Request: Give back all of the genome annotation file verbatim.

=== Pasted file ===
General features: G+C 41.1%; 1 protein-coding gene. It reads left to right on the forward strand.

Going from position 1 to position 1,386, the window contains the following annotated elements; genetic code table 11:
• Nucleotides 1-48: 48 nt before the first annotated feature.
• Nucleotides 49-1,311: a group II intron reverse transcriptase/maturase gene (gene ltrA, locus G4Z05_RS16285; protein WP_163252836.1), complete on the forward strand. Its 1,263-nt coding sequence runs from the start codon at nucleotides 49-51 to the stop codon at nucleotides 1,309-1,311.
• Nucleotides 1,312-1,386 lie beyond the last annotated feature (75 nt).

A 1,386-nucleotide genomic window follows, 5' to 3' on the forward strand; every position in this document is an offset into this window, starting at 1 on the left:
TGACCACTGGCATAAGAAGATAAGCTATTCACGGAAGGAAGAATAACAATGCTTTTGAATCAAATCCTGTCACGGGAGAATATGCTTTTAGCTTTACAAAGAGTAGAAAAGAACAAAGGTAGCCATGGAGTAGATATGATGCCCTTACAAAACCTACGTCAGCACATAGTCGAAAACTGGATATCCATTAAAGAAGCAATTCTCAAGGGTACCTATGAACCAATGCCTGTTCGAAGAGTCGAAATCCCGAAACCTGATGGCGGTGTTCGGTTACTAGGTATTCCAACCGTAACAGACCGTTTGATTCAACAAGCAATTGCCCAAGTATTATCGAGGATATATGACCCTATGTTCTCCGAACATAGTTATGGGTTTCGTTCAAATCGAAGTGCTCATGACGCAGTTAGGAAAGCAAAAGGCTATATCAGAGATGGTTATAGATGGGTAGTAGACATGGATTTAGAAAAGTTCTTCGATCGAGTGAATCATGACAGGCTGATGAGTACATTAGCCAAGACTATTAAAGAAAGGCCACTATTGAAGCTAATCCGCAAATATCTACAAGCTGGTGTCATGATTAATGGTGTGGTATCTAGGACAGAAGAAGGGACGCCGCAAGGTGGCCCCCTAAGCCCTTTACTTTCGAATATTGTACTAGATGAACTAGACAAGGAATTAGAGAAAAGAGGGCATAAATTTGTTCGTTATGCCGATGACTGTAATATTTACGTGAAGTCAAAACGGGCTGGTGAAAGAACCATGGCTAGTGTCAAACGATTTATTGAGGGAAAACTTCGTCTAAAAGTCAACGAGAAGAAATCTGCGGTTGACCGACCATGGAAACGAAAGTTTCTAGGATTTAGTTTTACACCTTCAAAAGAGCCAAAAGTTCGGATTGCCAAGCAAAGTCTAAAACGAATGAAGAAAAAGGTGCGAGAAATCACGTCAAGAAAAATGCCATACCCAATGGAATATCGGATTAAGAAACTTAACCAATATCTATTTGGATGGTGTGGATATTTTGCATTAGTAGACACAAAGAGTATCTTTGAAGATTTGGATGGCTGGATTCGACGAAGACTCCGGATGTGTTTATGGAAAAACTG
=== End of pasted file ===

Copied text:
General features: G+C 41.1%; 1 protein-coding gene. It reads left to right on the forward strand.

Going from position 1 to position 1,386, the window contains the following annotated elements; genetic code table 11:
• Nucleotides 1-48: 48 nt before the first annotated feature.
• Nucleotides 49-1,311: a group II intron reverse transcriptase/maturase gene (gene ltrA, locus G4Z05_RS16285; protein WP_163252836.1), complete on the forward strand. Its 1,263-nt coding sequence runs from the start codon at nucleotides 49-51 to the stop codon at nucleotides 1,309-1,311.
• Nucleotides 1,312-1,386 lie beyond the last annotated feature (75 nt).

A 1,386-nucleotide genomic window follows, 5' to 3' on the forward strand; every position in this document is an offset into this window, starting at 1 on the left:
TGACCACTGGCATAAGAAGATAAGCTATTCACGGAAGGAAGAATAACAATGCTTTTGAATCAAATCCTGTCACGGGAGAATATGCTTTTAGCTTTACAAAGAGTAGAAAAGAACAAAGGTAGCCATGGAGTAGATATGATGCCCTTACAAAACCTACGTCAGCACATAGTCGAAAACTGGATATCCATTAAAGAAGCAATTCTCAAGGGTACCTATGAACCAATGCCTGTTCGAAGAGTCGAAATCCCGAAACCTGATGGCGGTGTTCGGTTACTAGGTATTCCAACCGTAACAGACCGTTTGATTCAACAAGCAATTGCCCAAGTATTATCGAGGATATATGACCCTATGTTCTCCGAACATAGTTATGGGTTTCGTTCAAATCGAAGTGCTCATGACGCAGTTAGGAAAGCAAAAGGCTATATCAGAGATGGTTATAGATGGGTAGTAGACATGGATTTAGAAAAGTTCTTCGATCGAGTGAATCATGACAGGCTGATGAGTACATTAGCCAAGACTATTAAAGAAAGGCCACTATTGAAGCTAATCCGCAAATATCTACAAGCTGGTGTCATGATTAATGGTGTGGTATCTAGGACAGAAGAAGGGACGCCGCAAGGTGGCCCCCTAAGCCCTTTACTTTCGAATATTGTACTAGATGAACTAGACAAGGAATTAGAGAAAAGAGGGCATAAATTTGTTCGTTATGCCGATGACTGTAATATTTACGTGAAGTCAAAACGGGCTGGTGAAAGAACCATGGCTAGTGTCAAACGATTTATTGAGGGAAAACTTCGTCTAAAAGTCAACGAGAAGAAATCTGCGGTTGACCGACCATGGAAACGAAAGTTTCTAGGATTTAGTTTTACACCTTCAAAAGAGCCAAAAGTTCGGATTGCCAAGCAAAGTCTAAAACGAATGAAGAAAAAGGTGCGAGAAATCACGTCAAGAAAAATGCCATACCCAATGGAATATCGGATTAAGAAACTTAACCAATATCTATTTGGATGGTGTGGATATTTTGCATTAGTAGACACAAAGAGTATCTTTGAAGATTTGGATGGCTGGATTCGACGAAGACTCCGGATGTGTTTATGGAAAAACTG